Appointment in Samarra
Pair with: A pitcher of gin Martinis
The cocktail party never seems to end in O’Hara’s classic 1934 examination of toxic American conformity, and you’ll want to join in after a few pages. A pitcher of Martinis, the sort very likely commonly mixed up by anti-hero Julian English, will see you through.
W. H. Auden
Pair with: Frozen Dry Vodka Martini
“Could any tiger/Drink martinis, smoke cigars,/And last as we do?” wrote Auden. Not the way Auden drank, no. No poet loved his Martinis more. Recent evidence shows that he may have preferred vodka as much as gin for a base. But he doubtless liked them dry and as cold as possible; he kept a pitcher chilled in the freezer.
The Thin Man
Pair with: 50-50 Martini
Suave husband-and-wife detectives Nick and Nora Charles actually don’t drink any Martinis in The Thin Man, but the 1934 film the book inspired may be the most cocktail-ridden flick in cinematic history. Martinis were smaller and wetter back then, so the way to go here is a 50-50, with equal parts gin and vermouth, served in a “Nick and Nora glass” (these exist; look them up).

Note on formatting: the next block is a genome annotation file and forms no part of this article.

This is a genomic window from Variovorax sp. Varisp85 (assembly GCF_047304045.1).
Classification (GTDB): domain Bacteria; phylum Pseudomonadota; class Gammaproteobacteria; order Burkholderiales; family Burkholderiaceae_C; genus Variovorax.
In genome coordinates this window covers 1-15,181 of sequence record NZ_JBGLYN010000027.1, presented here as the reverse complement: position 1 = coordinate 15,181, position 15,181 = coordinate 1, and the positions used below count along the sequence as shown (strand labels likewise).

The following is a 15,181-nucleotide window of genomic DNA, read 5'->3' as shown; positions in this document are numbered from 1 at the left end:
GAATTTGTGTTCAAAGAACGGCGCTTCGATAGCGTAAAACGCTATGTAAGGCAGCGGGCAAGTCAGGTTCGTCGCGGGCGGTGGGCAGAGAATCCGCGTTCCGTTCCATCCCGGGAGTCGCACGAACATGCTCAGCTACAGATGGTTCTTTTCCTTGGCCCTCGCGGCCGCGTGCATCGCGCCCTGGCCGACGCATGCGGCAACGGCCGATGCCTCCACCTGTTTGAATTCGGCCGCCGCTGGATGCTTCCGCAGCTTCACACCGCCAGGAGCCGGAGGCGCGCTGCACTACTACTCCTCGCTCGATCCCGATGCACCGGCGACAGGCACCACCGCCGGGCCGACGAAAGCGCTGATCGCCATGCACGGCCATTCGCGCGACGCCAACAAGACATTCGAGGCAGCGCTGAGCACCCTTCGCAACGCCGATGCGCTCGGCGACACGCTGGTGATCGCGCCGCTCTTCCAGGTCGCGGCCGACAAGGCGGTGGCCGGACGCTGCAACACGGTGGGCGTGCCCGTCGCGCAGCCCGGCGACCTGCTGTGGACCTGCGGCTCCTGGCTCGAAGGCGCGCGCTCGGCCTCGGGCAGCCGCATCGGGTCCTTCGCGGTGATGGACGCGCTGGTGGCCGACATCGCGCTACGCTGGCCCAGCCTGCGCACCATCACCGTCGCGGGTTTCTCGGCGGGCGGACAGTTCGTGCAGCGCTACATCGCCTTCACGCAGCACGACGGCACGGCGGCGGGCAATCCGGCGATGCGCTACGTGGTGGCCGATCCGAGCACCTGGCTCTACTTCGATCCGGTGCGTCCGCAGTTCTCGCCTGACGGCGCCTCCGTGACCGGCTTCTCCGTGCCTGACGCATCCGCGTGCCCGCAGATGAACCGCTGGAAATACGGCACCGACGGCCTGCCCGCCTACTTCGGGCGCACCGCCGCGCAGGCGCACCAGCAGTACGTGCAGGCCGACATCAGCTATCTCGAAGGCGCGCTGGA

The Harry's Bar Cookbook
Pair with: Harry’s Bar Martini
One of the most famous—and most peculiar—Martinis in the world is served at the iconic Harry’s Bar in Venice. To approximate it, pour an ounce and a half of gin in a shot glass and place it in the freezer. When it comes time to imbibe, fetch it out of the icebox, layer a barspoon of dry vermouth on top, toss in a lemon twist, and enjoy.
Franklin D. Roosevelt
Pair with: Dirty Martini
Roosevelt enjoyed nothing more than mixing up a round of White House Martinis for his guests. Some accounts have him slipping in a bit of olive brine in the mix, making him a very early advocate of the Dirty Martini.
The Martini Cocktail
No cocktail has a greater literary pedigree than the Martini. Writers from Ernest Hemingway to Jack London to Ogden Nash have been rhapsodizing about the peerless blend of gin and dry vermouth since the dawn of the 20th century, slipping mentions of the potion into their prose and poetry. If you enjoy a cocktail with your evening’s reading, why look further than the greatest of all mixed drinks? Here are five Martini-book pairings to get you started.
Featured Image: @sarahmwalk/Twenty20; Author Photo: Lizzie Munro